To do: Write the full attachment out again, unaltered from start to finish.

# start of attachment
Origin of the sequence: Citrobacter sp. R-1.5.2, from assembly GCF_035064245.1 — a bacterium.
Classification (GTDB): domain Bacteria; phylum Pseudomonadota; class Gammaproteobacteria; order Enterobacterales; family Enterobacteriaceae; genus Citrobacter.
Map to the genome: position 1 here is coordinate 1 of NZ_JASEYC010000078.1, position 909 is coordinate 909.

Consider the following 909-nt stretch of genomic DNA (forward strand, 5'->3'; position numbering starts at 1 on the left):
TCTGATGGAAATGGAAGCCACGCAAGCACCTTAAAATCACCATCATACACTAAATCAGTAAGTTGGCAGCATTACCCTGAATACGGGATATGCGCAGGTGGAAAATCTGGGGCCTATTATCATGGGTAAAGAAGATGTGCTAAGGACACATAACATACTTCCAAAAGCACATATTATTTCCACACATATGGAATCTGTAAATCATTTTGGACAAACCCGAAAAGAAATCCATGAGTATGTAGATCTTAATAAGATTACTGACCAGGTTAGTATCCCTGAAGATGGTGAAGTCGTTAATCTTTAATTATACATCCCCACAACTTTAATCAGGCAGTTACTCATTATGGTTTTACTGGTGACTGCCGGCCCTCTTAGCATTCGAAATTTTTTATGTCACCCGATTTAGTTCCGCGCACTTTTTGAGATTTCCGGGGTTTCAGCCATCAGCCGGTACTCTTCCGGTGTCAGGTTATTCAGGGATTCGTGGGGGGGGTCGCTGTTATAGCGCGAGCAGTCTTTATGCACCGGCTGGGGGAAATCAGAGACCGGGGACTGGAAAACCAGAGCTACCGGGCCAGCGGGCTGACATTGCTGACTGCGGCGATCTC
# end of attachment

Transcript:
Origin of the sequence: Citrobacter sp. R-1.5.2, from assembly GCF_035064245.1 — a bacterium.
Classification (GTDB): domain Bacteria; phylum Pseudomonadota; class Gammaproteobacteria; order Enterobacterales; family Enterobacteriaceae; genus Citrobacter.
Map to the genome: position 1 here is coordinate 1 of NZ_JASEYC010000078.1, position 909 is coordinate 909.

Consider the following 909-nt stretch of genomic DNA (forward strand, 5'->3'; position numbering starts at 1 on the left):
TCTGATGGAAATGGAAGCCACGCAAGCACCTTAAAATCACCATCATACACTAAATCAGTAAGTTGGCAGCATTACCCTGAATACGGGATATGCGCAGGTGGAAAATCTGGGGCCTATTATCATGGGTAAAGAAGATGTGCTAAGGACACATAACATACTTCCAAAAGCACATATTATTTCCACACATATGGAATCTGTAAATCATTTTGGACAAACCCGAAAAGAAATCCATGAGTATGTAGATCTTAATAAGATTACTGACCAGGTTAGTATCCCTGAAGATGGTGAAGTCGTTAATCTTTAATTATACATCCCCACAACTTTAATCAGGCAGTTACTCATTATGGTTTTACTGGTGACTGCCGGCCCTCTTAGCATTCGAAATTTTTTATGTCACCCGATTTAGTTCCGCGCACTTTTTGAGATTTCCGGGGTTTCAGCCATCAGCCGGTACTCTTCCGGTGTCAGGTTATTCAGGGATTCGTGGGGGGGGTCGCTGTTATAGCGCGAGCAGTCTTTATGCACCGGCTGGGGGAAATCAGAGACCGGGGACTGGAAAACCAGAGCTACCGGGCCAGCGGGCTGACATTGCTGACTGCGGCGATCTC